The "PV System Doctor" is an advanced Operation & Maintenance (O&M) service developed and implemented by SERIS that provides a comprehensive "health check" for PV systems. The service aims at providing timely identification of under-performance of PV assets and proactively evaluating solutions to mitigate risks and prevent future financial losses. (Please refer to a technical article) Target customers are typically PV system owners and operators, investors and insurance companies. The three main reasons for calling the PV System Doctor are:
Remote monitoring solutions can provide a quick insight into the quantitative performance aspects of the PV modules or the entire PV system. However, the root cause of losses in a system often remains a question unanswered without an onsite inspection. Therefore, it is essential for the system doctors to carry out certain on-site diagnoses to find the reasons for the under-performance and develop solutions to improve the health status of the PV systems. In addition to I-V curve analysis, visual inspection and thermographic analysis of PV systems, which provide initial hints about the module defects, SERIS provides in-depth diagnosis of various PV module faults such as potential-induced degradation (PID) and micro-cracks, which are often the root causes of power losses. SERIS’ PV System Doctor employs highly specialised mobile daytimeluminescence imaging techniques and UV fluorescence imaging techniques to inspect the quality of PV modules either individually or as a complete string - without removing them from the frames or from the site. The daytime luminescence system is an in-situ non-destructive technique that provides information on material or electrical defects in PV modules or strings. The equipment is capable of performing both daytime electroluminescence (DEL) and daytime photoluminescence (DPL) imaging. The pictures in Figure 1 show a representative comparison between optical, infrared (IR) and DEL images of a silicon PV module with cracked cells, which were captured on-site at the same time under identical irradiance conditions for comparative analysis. It can be clearly seen that the DEL image provides a much greater wealth of information compared to the IR image, which does not show any abnormally high temperatures of the affected areas.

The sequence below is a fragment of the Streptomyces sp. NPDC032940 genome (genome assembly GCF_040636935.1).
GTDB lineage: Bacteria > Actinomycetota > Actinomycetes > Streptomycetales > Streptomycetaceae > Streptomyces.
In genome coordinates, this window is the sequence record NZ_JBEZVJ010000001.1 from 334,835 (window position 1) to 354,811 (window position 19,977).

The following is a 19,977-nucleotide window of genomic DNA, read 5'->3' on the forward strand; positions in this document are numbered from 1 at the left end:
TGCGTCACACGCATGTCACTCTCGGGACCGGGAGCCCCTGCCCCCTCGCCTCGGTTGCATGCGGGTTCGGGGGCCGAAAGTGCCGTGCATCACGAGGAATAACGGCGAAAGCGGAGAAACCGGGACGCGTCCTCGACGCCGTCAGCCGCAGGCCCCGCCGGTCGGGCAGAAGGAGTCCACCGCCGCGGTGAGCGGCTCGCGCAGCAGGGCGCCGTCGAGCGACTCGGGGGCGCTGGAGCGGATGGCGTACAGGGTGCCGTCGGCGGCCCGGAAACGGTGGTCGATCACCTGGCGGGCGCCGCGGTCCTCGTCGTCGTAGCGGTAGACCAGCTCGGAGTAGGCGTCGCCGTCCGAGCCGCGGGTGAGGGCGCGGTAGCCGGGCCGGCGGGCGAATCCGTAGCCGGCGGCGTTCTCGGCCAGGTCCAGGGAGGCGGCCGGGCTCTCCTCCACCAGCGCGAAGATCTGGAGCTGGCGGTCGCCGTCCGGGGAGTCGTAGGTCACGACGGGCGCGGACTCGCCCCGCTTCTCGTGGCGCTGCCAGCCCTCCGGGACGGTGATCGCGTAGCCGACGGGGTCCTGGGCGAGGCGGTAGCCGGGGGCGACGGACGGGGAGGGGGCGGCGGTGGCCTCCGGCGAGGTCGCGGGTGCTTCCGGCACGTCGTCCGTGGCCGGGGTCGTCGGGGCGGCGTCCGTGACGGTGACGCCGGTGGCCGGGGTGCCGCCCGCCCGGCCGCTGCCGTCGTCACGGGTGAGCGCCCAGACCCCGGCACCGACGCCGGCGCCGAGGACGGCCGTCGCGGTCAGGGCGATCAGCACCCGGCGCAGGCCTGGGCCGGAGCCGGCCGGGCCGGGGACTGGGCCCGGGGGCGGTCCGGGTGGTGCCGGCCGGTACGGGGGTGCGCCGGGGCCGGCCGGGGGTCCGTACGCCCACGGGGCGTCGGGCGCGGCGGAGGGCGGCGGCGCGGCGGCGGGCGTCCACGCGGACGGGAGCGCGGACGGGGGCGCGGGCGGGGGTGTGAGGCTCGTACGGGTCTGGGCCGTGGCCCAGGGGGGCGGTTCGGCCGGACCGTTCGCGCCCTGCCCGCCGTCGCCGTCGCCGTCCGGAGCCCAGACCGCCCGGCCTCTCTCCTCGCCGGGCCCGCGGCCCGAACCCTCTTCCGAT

Similarly, Figure 2 shows a representative comparison of DPL and DEL images captured on-site during daytime for PV modules of PV systems installed in the ASEAN region in the last 5-10 years. The DPL images (a, b) show darkened cells, which indicates degraded material quality of the cells, potentialinduced degradation, and/or intrinsically or mechanically induced shunts. The DEL images (c, d) show localised dark cell areas and streaks of dark lines near the busbars and fingers, which is the result of electrical shunts and electrical interconnection faults in the PV modules. DEL allows to detect a multitude of defects such as micro-cracks, electrical shunts, broken contacts and interconnects, and many more. Such defects lead to under-performance of the affected PV modules and eventually cause energy yield losses in the PV system.
In addition, UV fluorescence (UVF) of ethyl vinyl acetate (EVA) enables the detection of snail trails and cell cracks. Due to its ease of use, the UVF imaging technique can be employed to scan large parts of a PV system, with a measurement throughput of more than 100 modules per hour. Figure 3 shows that cell cracks are clearly visible in the UVF image (right), whereas the normal visual inspection image (left) has to be magnified and carefully scrutinised to detect the cracks.
The possible root causes for sub-optimal performance of PV systems include component defects, design-related issues, and issues arising from a poor installation. What is often underestimated is the severe financial impacts arising from underperforming PV assets.
a) Scenario 1: A collective under-performance of one quarter of the installed PV modules (only reaching 50% of the rated power); Using a 1 MWp rooftop example in Singapore, Figure 4 shows the impact of this module under-performance on the financial performance of the system and the energy output over its entire lifetime, as well as the positive impacts of rectification works.
b) Scenario 2: An under-performance triggered due to the premature failure of a component (modules or inverter) causing a drop in performance ratio. If the power plant owner needs to pay for the replacement of the faulty modules/inverter, the output can be restored, however, the internal rate of return (IRR) remains sub-optimal. If the component warranty can be claimed successfully in a timely manner, then the output is restored and the IRR is also restored to the expected level. Such detailed cost-benefit analyses will be performed to decide whether or not potential rectifying measures are worthwhile from a financial point of view.
Case Study for Utility-scale PV System: Click Here
Case Study for Industrial Rooftop PV System: Click Here
Case Study for Commercial Rooftop PV System: Click Here
Case Study for Off-grid PV System: Click Here
We welcome any service requests, research collaborations and technical consultations.
For further information, please contact:
Dr Darryl Wang
Head, Asia PV Quality Assurance Centre